Published: 02 May 2017
The concept of Augmented Reality (AR) has been a phenomenon that is capturing marketers’ interest in recent years. With its potential to change a range of experiences, AR is set to alter the way we find new products and ultimately how we decide which ones to buy. At one time, it seemed impossible that we would no longer live in an age where people would have to read physical maps, follow a tour guide around a museum or be able to see which sunglasses suit your face or which lipstick looks good on you without physically trying anything on. AR makes all of these things possible and more.
AR technology enhances the physical environment you see by overlaying virtual elements, such as information or images over it, either through displays such as HoloLens and Google Glass or through the camera view on your smartphone. With AR related apps such as Snapchat taking the world by storm and proving to be a force here to stay, other “fads” such as Pokemon Go have proven to be a quick craze, soon forgotten about. The question remains whether AR itself will be a fad, or the beginning of something amazing.
Of course, there are practical reasonings for how AR can be applied to everyday life. As mobile commerce grows, merchants still struggle to come close to the conversions of desktop. Despite these tough obstacles, AR is proving to drive mobile app engagement and conversions by allowing shoppers to try virtual products at home from their mobile devices before buying. Consumers have been proven to spend four times more time on a site or app using augmented reality versus one without it therefore spend more time engaging with brand and products and become more invested in their purchase decisions. Removing the “uncertainty” involved with online shopping increases the shopper's confidence in his or her purchase and reduces returns by 22%. By removing the guesswork of online shopping and allowing consumers to better perceive what the product will look like before clicking 'buy now”, AR greatly facilitates the path to purchase.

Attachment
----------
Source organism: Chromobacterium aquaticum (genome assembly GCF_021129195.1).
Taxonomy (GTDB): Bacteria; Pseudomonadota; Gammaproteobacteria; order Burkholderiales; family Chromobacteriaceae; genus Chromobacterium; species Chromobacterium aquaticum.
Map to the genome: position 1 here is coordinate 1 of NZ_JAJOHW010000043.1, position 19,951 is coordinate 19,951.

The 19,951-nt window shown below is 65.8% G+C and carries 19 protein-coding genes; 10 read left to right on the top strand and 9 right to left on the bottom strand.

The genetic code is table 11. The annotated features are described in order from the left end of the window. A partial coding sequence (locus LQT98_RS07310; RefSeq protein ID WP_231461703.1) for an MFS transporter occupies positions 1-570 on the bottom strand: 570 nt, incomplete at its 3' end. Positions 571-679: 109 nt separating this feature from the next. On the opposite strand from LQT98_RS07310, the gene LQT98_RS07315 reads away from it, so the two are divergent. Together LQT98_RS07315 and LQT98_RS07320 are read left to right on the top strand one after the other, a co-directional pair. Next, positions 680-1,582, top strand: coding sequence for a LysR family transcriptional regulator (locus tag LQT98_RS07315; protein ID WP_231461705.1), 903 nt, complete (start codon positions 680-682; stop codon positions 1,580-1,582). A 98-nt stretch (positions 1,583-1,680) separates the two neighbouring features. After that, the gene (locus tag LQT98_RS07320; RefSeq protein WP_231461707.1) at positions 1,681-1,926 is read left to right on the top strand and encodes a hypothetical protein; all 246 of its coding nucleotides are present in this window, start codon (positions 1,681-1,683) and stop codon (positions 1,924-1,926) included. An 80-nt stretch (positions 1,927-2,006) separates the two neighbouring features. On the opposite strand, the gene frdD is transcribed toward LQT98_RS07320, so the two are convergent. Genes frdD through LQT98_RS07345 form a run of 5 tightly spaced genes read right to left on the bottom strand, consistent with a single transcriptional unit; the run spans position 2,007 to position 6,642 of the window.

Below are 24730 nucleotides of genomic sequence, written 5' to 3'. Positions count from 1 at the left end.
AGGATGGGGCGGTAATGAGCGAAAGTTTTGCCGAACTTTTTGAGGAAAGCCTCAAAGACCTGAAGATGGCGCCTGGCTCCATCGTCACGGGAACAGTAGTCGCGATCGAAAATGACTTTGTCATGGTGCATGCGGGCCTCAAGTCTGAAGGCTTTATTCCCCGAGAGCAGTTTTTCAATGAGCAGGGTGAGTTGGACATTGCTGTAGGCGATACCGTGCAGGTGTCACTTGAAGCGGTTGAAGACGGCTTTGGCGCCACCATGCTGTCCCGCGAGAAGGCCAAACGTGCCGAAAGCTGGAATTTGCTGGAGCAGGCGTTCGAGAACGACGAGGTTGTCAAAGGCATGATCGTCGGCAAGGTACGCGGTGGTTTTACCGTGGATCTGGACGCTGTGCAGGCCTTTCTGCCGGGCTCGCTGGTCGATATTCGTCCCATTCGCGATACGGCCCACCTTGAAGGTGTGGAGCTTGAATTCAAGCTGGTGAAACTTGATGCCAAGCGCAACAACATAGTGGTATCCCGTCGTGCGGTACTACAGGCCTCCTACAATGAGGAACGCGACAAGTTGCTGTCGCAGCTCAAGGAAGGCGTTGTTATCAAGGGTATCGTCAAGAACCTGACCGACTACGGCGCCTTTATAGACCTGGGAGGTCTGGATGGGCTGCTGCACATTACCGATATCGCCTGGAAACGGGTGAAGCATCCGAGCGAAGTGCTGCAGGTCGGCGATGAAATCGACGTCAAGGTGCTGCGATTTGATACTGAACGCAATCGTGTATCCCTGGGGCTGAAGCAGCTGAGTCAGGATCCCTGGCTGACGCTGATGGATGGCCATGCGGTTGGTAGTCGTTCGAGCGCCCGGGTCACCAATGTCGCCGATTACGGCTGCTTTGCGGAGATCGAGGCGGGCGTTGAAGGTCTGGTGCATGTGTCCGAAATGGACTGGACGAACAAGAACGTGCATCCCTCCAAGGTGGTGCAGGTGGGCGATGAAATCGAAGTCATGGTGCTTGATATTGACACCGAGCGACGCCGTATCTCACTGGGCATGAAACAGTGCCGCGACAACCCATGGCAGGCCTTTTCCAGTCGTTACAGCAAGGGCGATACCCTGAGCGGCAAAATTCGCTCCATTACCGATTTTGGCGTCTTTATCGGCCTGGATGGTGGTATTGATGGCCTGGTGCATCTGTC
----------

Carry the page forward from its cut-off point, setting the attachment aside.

In a marketing sense, it should be noted that AR is not about creating a completely new reality, it’s about enhancing what already exists. When the virtual is well fitted with the physical and interacts with it, that’s when AR magic happens. As opposed to virtual reality, which immerses you into a different world. AR intertwines virtual elements that might be missing in a specific situation within physical reality. This is one of the reasons why people Snapchat’s AR feature, where users can play with different visual effects to transform ordinary videos into shareable stories.
The crucial part of the AR experience is whether the technology adds real value. Simply overlaying something virtual on a phone screen doesn’t always cut it and can appear gimmicky. Similarly, an app that overlays information and promotions on your phone screen when you point the camera to different stores on a street or products in a shop sounds useful, but marketers have to ask: Are consumers really going to walk down the street holding their tablets or smartphones in the air? The answer is probably no. People will only change their behavior if they perceive the value is worth the effort of adding another information layer into an already saturated digital space. So it’s important to think about the contexts in which they may be willing to do this before adopting AR into the marketing strategy.
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